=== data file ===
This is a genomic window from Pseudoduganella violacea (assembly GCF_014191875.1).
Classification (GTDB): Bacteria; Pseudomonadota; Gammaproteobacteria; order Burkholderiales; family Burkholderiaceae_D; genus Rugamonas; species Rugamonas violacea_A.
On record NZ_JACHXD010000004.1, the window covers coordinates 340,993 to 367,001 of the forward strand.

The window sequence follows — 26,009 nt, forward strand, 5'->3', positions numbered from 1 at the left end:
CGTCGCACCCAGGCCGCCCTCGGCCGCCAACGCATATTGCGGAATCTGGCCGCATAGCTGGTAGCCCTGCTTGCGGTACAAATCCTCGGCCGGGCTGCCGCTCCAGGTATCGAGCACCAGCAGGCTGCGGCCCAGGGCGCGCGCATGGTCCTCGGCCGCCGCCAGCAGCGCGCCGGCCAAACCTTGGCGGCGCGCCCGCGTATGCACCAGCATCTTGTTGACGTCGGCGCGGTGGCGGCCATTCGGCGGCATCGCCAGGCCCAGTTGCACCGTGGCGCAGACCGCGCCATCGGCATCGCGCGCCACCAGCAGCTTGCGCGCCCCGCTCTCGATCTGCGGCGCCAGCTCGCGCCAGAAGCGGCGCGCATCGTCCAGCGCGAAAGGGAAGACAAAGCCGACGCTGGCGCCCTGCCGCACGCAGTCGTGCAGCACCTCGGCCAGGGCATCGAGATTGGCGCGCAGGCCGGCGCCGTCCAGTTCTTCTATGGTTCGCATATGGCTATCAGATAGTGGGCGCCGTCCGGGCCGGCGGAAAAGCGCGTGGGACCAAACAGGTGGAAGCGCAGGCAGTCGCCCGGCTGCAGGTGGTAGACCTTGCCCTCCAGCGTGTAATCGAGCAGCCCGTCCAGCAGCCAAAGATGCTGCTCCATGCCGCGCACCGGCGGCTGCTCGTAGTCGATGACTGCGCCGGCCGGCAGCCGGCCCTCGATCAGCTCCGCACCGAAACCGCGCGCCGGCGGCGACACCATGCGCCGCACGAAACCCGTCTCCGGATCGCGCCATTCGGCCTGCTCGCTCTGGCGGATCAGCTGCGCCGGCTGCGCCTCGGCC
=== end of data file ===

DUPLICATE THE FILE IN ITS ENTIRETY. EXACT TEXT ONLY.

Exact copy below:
This is a genomic window from Pseudoduganella violacea (assembly GCF_014191875.1).
Classification (GTDB): Bacteria; Pseudomonadota; Gammaproteobacteria; order Burkholderiales; family Burkholderiaceae_D; genus Rugamonas; species Rugamonas violacea_A.
On record NZ_JACHXD010000004.1, the window covers coordinates 340,993 to 367,001 of the forward strand.

The window sequence follows — 26,009 nt, forward strand, 5'->3', positions numbered from 1 at the left end:
CGTCGCACCCAGGCCGCCCTCGGCCGCCAACGCATATTGCGGAATCTGGCCGCATAGCTGGTAGCCCTGCTTGCGGTACAAATCCTCGGCCGGGCTGCCGCTCCAGGTATCGAGCACCAGCAGGCTGCGGCCCAGGGCGCGCGCATGGTCCTCGGCCGCCGCCAGCAGCGCGCCGGCCAAACCTTGGCGGCGCGCCCGCGTATGCACCAGCATCTTGTTGACGTCGGCGCGGTGGCGGCCATTCGGCGGCATCGCCAGGCCCAGTTGCACCGTGGCGCAGACCGCGCCATCGGCATCGCGCGCCACCAGCAGCTTGCGCGCCCCGCTCTCGATCTGCGGCGCCAGCTCGCGCCAGAAGCGGCGCGCATCGTCCAGCGCGAAAGGGAAGACAAAGCCGACGCTGGCGCCCTGCCGCACGCAGTCGTGCAGCACCTCGGCCAGGGCATCGAGATTGGCGCGCAGGCCGGCGCCGTCCAGTTCTTCTATGGTTCGCATATGGCTATCAGATAGTGGGCGCCGTCCGGGCCGGCGGAAAAGCGCGTGGGACCAAACAGGTGGAAGCGCAGGCAGTCGCCCGGCTGCAGGTGGTAGACCTTGCCCTCCAGCGTGTAATCGAGCAGCCCGTCCAGCAGCCAAAGATGCTGCTCCATGCCGCGCACCGGCGGCTGCTCGTAGTCGATGACTGCGCCGGCCGGCAGCCGGCCCTCGATCAGCTCCGCACCGAAACCGCGCGCCGGCGGCGACACCATGCGCCGCACGAAACCCGTCTCCGGATCGCGCCATTCGGCCTGCTCGCTCTGGCGGATCAGCTGCGCCGGCTGCGCCTCGGCC